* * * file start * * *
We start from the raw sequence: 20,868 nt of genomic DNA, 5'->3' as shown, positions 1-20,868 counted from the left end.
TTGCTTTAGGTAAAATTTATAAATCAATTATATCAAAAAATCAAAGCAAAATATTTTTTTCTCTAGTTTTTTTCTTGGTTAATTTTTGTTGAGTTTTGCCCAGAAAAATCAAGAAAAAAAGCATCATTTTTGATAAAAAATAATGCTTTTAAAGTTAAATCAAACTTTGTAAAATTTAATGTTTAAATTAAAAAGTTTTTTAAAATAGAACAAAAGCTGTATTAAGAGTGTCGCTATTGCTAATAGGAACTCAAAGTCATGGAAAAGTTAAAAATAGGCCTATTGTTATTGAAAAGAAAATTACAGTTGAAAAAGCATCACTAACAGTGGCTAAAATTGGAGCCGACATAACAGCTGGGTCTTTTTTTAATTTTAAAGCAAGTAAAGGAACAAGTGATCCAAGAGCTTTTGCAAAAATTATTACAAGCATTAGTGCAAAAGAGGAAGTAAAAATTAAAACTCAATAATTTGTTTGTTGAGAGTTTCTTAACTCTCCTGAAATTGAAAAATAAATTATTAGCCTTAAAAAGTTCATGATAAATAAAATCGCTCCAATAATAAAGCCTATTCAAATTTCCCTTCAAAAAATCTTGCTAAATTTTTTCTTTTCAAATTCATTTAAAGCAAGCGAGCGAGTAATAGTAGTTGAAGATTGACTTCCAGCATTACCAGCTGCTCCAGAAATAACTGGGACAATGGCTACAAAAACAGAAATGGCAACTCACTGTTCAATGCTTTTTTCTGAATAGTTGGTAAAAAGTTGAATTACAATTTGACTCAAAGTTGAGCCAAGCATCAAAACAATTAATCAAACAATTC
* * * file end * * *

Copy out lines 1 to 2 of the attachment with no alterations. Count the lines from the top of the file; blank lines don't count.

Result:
We start from the raw sequence: 20,868 nt of genomic DNA, 5'->3' as shown, positions 1-20,868 counted from the left end.
TTGCTTTAGGTAAAATTTATAAATCAATTATATCAAAAAATCAAAGCAAAATATTTTTTTCTCTAGTTTTTTTCTTGGTTAATTTTTGTTGAGTTTTGCCCAGAAAAATCAAGAAAAAAAGCATCATTTTTGATAAAAAATAATGCTTTTAAAGTTAAATCAAACTTTGTAAAATTTAATGTTTAAATTAAAAAGTTTTTTAAAATAGAACAAAAGCTGTATTAAGAGTGTCGCTATTGCTAATAGGAACTCAAAGTCATGGAAAAGTTAAAAATAGGCCTATTGTTATTGAAAAGAAAATTACAGTTGAAAAAGCATCACTAACAGTGGCTAAAATTGGAGCCGACATAACAGCTGGGTCTTTTTTTAATTTTAAAGCAAGTAAAGGAACAAGTGATCCAAGAGCTTTTGCAAAAATTATTACAAGCATTAGTGCAAAAGAGGAAGTAAAAATTAAAACTCAATAATTTGTTTGTTGAGAGTTTCTTAACTCTCCTGAAATTGAAAAATAAATTATTAGCCTTAAAAAGTTCATGATAAATAAAATCGCTCCAATAATAAAGCCTATTCAAATTTCCCTTCAAAAAATCTTGCTAAATTTTTTCTTTTCAAATTCATTTAAAGCAAGCGAGCGAGTAATAGTAGTTGAAGATTGACTTCCAGCATTACCAGCTGCTCCAGAAATAACTGGGACAATGGCTACAAAAACAGAAATGGCAACTCACTGTTCAATGCTTTTTTCTGAATAGTTGGTAAAAAGTTGAATTACAATTTGACTCAAAGTTGAGCCAAGCATCAAAACAATTAATCAAACAATTC